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The life of a columnist is a feast of ironies, but rarely is one served a meal quite as sumptuous as the one just cooked up by Laurence Tribe, Harvard Law School professor and leading liberal constitutional scholar.

On July 15, Tribe took to The New York Times to share with us his anxieties about Supreme Court nominee Clarence Thomas.Thomas, it seems, is not a traditional conservative, meaning a judicially restrained one who believes that a judge's job is to interpret the law, not make it. It seems Thomas is a more radical kind of conservative.

Instead of just sticking to the Constitution and nothing but, Thomas believes in "natural law" as another source of rights beyond the Constitution.

And, as a guide to understanding natural law, Thomas invokes the Declaration of Independence, which, for example, speaks of life, liberty and the pursuit of happiness as inalienable rights.

Under such a theory of natural rights, Tribe warns, a judge could ban everything from abortion counseling to minimum-wage laws. Nothing less than the "fate of self-government in the U.S.," it seems, is threatened by Thomas' kind of judicial activism.

The first oddity of this critique is that today, for the purposes of the Thomas nomination, a traditional conservative seems to be a good conservative.

Of course, the last time a principled judicial restraint conservative, Robert Bork, was nominated for the court, Tribe led the pack that savaged him.

The greater curiosity is the charge of judicial activism. Coming from Tribe, this is hilarious. Tribe is one of the great defenders of the idea of reading the Constitution, shall we say, expansively.

When the liberal court of the '60s and '70s minted new rights, year in, year out, he applauded.

When, for example, Roe vs. Wade purported to find the right to abortion in the Constitution - or, to be more precise, in the penumbral emanations of the Constitution - that was good constitutionalism because it fit nicely with Tribe's view that "to conscript a woman to carry a fetus to term within her . . . is a unique and most fundamental invasion of her constitutional liberty."

As Judge Richard Posner writes, Tribe's "method is to use the skills of a lawyer to make political choices for society in the name of a fictive constitution, as if the Supreme Court really were a superlegislature and government by lawyers had, at last, arrived."

Liberal lawyers, that is.

Now that liberals have lost control of the court, they are shocked - shocked! - that judges might go beyond the letter of the Constitution and apply concepts like natural law through which they might legislate.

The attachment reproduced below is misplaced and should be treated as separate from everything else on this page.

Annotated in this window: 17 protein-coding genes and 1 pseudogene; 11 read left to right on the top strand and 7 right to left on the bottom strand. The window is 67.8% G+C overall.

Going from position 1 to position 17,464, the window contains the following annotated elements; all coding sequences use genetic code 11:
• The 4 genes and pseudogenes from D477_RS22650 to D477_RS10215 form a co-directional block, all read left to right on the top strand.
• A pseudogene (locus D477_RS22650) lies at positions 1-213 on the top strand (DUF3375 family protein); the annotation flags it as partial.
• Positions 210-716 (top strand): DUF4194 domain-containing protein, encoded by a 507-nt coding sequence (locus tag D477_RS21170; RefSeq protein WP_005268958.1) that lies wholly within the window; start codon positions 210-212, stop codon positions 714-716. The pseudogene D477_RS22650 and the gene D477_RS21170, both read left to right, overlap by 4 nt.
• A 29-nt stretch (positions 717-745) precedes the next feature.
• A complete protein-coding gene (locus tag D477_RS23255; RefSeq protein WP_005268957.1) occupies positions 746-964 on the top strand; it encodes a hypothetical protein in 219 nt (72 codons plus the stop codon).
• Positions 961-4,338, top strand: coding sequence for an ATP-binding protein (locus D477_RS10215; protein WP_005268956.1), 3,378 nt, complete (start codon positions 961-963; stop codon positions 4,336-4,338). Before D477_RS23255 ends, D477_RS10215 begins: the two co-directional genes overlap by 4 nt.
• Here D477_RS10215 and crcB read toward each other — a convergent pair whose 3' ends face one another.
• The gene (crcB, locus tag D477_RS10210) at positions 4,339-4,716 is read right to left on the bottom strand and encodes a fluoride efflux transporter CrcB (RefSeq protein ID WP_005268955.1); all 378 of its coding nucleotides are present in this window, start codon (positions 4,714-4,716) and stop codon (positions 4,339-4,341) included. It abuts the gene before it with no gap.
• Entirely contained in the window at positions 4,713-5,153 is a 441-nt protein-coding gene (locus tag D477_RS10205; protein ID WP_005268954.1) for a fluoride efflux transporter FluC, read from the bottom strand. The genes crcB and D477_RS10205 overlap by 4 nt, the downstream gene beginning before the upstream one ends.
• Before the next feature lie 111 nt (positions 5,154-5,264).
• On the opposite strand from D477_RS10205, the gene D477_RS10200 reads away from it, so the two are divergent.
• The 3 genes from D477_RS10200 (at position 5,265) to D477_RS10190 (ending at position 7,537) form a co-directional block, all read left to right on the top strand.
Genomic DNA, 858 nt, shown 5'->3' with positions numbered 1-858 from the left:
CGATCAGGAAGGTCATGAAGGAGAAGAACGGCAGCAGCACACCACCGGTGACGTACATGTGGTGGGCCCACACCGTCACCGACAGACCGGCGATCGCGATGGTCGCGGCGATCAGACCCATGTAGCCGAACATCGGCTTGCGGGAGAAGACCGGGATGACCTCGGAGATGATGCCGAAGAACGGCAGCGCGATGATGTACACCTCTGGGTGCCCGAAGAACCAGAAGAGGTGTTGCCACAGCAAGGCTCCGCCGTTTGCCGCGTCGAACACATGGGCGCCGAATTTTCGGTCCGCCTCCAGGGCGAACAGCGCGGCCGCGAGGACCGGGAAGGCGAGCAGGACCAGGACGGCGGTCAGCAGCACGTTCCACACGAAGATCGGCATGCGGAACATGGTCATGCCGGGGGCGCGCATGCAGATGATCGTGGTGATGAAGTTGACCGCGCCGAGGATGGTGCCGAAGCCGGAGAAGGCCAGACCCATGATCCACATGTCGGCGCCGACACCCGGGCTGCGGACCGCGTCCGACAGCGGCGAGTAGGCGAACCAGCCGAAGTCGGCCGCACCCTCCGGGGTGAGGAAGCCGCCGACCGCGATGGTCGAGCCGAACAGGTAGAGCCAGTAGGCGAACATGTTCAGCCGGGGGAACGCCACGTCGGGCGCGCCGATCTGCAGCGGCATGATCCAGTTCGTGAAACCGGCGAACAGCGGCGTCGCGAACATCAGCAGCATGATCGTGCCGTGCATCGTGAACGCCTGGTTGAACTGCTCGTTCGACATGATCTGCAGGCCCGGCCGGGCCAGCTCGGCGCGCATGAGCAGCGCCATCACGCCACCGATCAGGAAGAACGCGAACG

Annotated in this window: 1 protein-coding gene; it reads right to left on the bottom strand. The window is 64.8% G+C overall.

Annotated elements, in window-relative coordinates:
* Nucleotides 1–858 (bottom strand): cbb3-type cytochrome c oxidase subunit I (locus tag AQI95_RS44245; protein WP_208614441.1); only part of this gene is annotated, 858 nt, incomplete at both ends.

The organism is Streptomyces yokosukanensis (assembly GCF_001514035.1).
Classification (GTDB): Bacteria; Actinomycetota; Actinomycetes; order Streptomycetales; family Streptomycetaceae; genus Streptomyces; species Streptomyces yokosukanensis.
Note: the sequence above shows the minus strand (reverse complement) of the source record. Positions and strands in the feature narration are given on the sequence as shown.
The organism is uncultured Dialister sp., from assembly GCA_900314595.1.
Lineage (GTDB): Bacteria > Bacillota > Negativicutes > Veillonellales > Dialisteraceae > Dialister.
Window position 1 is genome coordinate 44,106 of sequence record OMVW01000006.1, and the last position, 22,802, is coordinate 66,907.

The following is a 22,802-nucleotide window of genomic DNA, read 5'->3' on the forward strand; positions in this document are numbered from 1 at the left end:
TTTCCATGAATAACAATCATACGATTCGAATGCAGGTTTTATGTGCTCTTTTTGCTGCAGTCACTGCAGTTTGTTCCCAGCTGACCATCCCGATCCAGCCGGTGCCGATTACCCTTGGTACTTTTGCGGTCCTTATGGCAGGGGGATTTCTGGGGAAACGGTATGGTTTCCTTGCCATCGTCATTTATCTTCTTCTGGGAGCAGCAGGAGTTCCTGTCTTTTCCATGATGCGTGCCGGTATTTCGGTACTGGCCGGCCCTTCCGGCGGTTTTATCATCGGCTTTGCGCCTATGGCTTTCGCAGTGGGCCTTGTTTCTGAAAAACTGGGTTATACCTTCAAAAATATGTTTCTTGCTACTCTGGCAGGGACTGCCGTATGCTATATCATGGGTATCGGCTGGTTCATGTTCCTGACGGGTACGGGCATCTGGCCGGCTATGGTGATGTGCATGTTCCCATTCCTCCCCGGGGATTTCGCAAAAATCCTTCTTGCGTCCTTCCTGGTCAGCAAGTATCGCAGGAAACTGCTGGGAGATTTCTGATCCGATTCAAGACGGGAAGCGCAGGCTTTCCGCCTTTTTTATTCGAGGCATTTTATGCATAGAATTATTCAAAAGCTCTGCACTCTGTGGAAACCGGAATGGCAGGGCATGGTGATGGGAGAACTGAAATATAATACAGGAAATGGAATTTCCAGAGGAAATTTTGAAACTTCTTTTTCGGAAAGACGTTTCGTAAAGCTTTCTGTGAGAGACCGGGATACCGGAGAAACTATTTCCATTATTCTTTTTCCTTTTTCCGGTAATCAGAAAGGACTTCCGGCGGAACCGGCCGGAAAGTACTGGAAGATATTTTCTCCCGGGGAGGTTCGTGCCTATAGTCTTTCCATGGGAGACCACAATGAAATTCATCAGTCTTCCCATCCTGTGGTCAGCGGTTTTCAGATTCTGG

Now that the tables are turned, liberals would like us to believe that only constitutional literalism is permitted.

It gets funnier. Tribe's concern is that Thomas "might seek to replace Roe not with a system that strengthens states' rights," but one that denies the states' right to permit a legal abortion.

Tribe is terribly concerned that "Thomas has already dismissed talk of states' rights as a `constitutional sideshow.' "

It has been a while since a champion of liberal jurisprudence stood up for the notion of states' rights, the old segregationist cry, but it is refreshing. And late.

Where was Tribe's concern for states' rights under Roe, which effectively deprived the 50 states of any say in the matter of abortion?

Tribe, born-again defender of states' rights, warns darkly that with the Thomas nomination "the power of Congress and of every state and local legislature hanging in the balance."

It is touching that Tribe should be so concerned with judicial encroachment on legislative powers. Only four years ago he was ridiculing the idea of "judicial restraint" as a "political buzzword."

The history of the liberal jurisprudence he has spent his career justifying is the history of one judicial usurpation after another, each made over and above and against "the power of Congress and of every state and local legislature."

For liberals now to champion the power of every state and local legislature, after having spent 40 years championing the right of the unelected judiciary to force states and localities to raise taxes, reform prisons, bus children, hire by race and permit abortion is world-class chutzpah.

And what exactly is Thomas' offense? Whether a judge calls what he believes natural law or something else, every justice brings a certain intellectual structure and understanding of rights to his interpretation of the Constitution.

Thomas is simply more ingenuous than most: He spells out what it is he appeals to - the classical tradition of natural law and the explicit words of the Declaration of Independence.

The nation is far safer entrusting its future to such a justice than to the kind that pulls new rights out of a hat and declares them penumbral emanations.